Taqwa implies a similar sense of alertness, consciousness and vigilance towards the Pleasure and Mercy of Allah. To be constantly aware of what pleases or displeases Him and to ensure all our efforts are to make Him most happy and gain His maximum Pleasure. Taqwa means to rush in acting upon the orders of Allah and to suppress any inclinations that would prevent us from completing the tasks in its best form. But Taqwa goes a step further than the love for a beloved or the admiration of a role model as outlined above. To be hyper-vigilant in the presence of a beloved or a revered person may be commendable, but the essence of this endearment is measured if the level of alertness is same in their absence. Allah is not physically present and visible to our eyes: He is Haadhir (present) but Gha’ib (unseen). What makes Taqwa so challenging and rewarding is the idea of expressing this level alertness and attentiveness to Allah in His ‘absence’, when He is not visible.
As such, Taqwa cannot be classified simply as “piety” or “fearing God”; rather, it’s much deeper and intricate than that. A person who has Taqwa is a Muttaqi (pl. muttaqin). A Muttaqi demonstrates this constant state of endearment throughout his/her actions in every facet of his/her life. (S)he reduces all the obstacles that prevent him/her from dedicating everything to Allah. (S)he minimizes the distractions and all the ‘noise’ in his/her life that drown out his/her awareness of Allah. It is also said that God manifests Himself in the silences of the soul, and if a person has a lot of noise – desires, diseases of the soul, Haram passions, etc. – (s)he will never be able to feel the presence of Allah in his/her soul. The soul will never be awakened to the reality of the Eternal Being, because it is cluttered and clogged with all other pursuits. In order to hear His whispers, one has to be silent. If a person never stops talking, they will never be able to properly listen to Allah, as they are going to be preoccupied with their own complaints. They will never be able to reach a point of internal peace whereby they can speak to Allah. Just like the depths of a pond become invisible when the surface water is experience rough motion (waves, etc.), our own depths will remain invisible if we don’t calm the surface of the soul. That is to say, until one empties and removes all distractions of this world and cleans the diseases of the soul, (s)he will not be able to deeply connect with Allah.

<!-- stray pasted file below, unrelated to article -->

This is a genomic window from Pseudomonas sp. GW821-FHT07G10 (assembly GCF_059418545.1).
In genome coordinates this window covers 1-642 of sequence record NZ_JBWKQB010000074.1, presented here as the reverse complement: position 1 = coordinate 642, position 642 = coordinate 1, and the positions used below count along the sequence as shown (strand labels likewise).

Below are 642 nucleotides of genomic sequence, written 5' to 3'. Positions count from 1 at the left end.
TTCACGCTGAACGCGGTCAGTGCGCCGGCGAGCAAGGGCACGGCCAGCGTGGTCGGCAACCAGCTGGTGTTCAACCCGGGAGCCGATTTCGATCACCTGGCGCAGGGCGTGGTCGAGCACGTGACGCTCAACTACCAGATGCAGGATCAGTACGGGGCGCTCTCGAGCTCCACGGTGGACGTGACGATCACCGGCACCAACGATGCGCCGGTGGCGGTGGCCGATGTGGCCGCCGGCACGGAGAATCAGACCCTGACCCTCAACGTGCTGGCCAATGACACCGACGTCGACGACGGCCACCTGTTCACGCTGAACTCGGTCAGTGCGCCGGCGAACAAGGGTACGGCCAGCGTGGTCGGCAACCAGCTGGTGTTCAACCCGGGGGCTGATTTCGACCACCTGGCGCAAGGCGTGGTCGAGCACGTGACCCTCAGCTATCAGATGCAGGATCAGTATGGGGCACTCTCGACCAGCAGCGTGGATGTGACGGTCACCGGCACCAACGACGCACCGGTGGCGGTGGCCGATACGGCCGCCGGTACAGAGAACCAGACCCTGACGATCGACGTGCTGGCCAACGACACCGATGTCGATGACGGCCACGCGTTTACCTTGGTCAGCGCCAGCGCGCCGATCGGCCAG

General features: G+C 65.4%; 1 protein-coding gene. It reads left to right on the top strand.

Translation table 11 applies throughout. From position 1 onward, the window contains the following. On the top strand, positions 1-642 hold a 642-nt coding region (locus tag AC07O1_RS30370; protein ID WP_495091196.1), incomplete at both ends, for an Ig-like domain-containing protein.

As the Holy Qur’an says, “He (Allah) is with you wherever you are.” (57:4) He is neither absent, nor is He missing. It is rather our consciousness and our awareness – our Taqwa towards Him – that is absent and missing. He is with us along every step of the way, but we are aloof of Him at every moment. Only if we tuned in to Him, became conscious of Him, and awakened our souls to Him can we experience His manifestations with our own souls. (41:53)
These are the qualities of the Muttaqeen. We pride ourselves in being followers of Imam Ali (peace be upon him), who is also called Imam al-Muttaqeen – Leader of the God-Conscious Ones. If we truly want the Imam to accept us in his following, we have to cultivate the traits of the Muttaqeen in our lives. We have to be ever-alert and hyper-vigilant of the presence and pleasure of Allah in all aspects of our daily lives. Then we can start approaching the position and can emulate the Imam, where he says, “I did not do anything in life except that I saw Allah before it, within it, and after it.”